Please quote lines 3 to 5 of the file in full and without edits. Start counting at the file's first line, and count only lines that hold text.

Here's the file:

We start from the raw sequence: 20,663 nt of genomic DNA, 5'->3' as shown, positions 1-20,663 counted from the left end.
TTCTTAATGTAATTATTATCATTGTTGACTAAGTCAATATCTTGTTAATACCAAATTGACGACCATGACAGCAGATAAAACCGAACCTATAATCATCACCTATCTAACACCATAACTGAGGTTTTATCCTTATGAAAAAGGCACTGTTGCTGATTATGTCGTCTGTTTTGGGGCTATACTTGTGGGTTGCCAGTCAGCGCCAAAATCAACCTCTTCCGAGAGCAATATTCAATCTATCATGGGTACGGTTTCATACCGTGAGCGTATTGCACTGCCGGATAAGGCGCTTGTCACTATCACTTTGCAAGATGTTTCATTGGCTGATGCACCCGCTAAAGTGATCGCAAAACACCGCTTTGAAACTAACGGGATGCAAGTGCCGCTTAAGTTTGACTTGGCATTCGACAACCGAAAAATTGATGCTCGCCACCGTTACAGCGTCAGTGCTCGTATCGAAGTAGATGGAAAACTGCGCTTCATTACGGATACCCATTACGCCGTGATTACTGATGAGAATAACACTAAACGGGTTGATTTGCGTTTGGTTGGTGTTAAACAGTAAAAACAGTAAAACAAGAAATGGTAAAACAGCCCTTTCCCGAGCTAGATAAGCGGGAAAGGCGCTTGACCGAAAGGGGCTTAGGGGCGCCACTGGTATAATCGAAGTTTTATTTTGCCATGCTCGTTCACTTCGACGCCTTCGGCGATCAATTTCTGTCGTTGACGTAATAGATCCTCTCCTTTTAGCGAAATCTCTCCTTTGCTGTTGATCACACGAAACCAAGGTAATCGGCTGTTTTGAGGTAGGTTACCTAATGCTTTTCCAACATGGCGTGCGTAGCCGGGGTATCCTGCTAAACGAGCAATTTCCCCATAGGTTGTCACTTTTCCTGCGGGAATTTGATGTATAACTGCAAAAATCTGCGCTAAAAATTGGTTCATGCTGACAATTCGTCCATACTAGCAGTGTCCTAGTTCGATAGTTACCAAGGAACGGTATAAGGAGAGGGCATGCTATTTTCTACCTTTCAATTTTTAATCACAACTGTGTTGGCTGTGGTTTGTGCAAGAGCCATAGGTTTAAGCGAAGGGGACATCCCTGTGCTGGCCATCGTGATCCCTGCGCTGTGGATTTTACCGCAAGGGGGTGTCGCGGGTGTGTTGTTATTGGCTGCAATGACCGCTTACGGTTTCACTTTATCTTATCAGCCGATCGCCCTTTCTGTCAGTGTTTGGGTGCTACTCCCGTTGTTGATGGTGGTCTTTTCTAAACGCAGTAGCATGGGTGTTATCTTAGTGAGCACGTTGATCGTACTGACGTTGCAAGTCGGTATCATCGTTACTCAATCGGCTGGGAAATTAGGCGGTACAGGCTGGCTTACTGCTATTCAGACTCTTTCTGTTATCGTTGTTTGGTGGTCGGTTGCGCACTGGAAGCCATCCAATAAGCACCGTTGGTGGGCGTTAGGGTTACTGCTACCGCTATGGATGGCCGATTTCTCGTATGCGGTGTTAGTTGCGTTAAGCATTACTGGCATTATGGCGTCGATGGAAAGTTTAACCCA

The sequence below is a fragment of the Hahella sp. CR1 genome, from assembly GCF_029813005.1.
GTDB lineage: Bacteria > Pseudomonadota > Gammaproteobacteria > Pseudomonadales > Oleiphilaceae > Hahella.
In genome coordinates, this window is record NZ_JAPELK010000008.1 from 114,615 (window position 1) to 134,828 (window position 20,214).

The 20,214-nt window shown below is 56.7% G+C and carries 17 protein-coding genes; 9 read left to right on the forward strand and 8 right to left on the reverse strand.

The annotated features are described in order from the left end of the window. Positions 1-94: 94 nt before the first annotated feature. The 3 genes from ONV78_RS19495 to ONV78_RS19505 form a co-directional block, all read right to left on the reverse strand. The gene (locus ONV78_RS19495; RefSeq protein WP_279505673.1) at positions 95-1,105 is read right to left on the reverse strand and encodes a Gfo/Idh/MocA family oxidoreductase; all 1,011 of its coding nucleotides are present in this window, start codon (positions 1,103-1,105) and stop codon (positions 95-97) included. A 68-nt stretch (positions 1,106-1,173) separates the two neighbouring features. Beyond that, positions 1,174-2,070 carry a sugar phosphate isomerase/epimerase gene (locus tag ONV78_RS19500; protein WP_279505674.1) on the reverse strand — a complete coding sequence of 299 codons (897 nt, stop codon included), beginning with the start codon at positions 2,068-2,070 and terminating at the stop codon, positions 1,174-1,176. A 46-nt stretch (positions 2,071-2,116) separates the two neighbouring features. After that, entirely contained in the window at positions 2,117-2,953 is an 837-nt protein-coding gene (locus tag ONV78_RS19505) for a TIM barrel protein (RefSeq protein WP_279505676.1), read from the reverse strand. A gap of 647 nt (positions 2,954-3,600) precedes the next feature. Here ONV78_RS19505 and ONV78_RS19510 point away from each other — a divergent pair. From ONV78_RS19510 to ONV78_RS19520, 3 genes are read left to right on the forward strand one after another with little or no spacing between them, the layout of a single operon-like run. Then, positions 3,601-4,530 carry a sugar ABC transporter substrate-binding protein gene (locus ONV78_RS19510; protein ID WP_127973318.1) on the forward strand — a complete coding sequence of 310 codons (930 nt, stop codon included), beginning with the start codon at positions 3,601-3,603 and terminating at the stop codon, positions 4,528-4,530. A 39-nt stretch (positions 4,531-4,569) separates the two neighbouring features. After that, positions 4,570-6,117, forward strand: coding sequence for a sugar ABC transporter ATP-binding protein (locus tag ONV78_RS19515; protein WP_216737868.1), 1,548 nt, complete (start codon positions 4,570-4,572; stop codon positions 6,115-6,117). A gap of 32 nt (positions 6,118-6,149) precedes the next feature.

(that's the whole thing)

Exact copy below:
The sequence below is a fragment of the Hahella sp. CR1 genome, from assembly GCF_029813005.1.
GTDB lineage: Bacteria > Pseudomonadota > Gammaproteobacteria > Pseudomonadales > Oleiphilaceae > Hahella.
In genome coordinates, this window is record NZ_JAPELK010000008.1 from 114,615 (window position 1) to 134,828 (window position 20,214).